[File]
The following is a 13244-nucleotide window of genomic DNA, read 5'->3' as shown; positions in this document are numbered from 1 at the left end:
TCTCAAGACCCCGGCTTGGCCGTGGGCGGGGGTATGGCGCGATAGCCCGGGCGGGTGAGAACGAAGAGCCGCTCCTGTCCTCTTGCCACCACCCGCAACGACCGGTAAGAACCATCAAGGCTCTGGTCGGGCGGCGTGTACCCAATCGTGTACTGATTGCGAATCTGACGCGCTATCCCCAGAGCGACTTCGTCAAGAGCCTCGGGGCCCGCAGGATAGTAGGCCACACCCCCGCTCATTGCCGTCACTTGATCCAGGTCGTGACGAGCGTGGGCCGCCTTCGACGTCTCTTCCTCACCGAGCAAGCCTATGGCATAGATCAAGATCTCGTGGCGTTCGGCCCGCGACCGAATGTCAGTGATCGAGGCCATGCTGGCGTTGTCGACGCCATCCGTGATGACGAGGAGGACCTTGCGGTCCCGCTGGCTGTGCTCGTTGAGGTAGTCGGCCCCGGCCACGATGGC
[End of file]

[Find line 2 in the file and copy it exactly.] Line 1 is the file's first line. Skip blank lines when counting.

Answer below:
TCTCAAGACCCCGGCTTGGCCGTGGGCGGGGGTATGGCGCGATAGCCCGGGCGGGTGAGAACGAAGAGCCGCTCCTGTCCTCTTGCCACCACCCGCAACGACCGGTAAGAACCATCAAGGCTCTGGTCGGGCGGCGTGTACCCAATCGTGTACTGATTGCGAATCTGACGCGCTATCCCCAGAGCGACTTCGTCAAGAGCCTCGGGGCCCGCAGGATAGTAGGCCACACCCCCGCTCATTGCCGTCACTTGATCCAGGTCGTGACGAGCGTGGGCCGCCTTCGACGTCTCTTCCTCACCGAGCAAGCCTATGGCATAGATCAAGATCTCGTGGCGTTCGGCCCGCGACCGAATGTCAGTGATCGAGGCCATGCTGGCGTTGTCGACGCCATCCGTGATGACGAGGAGGACCTTGCGGTCCCGCTGGCTGTGCTCGTTGAGGTAGTCGGCCCCGGCCACGATGGC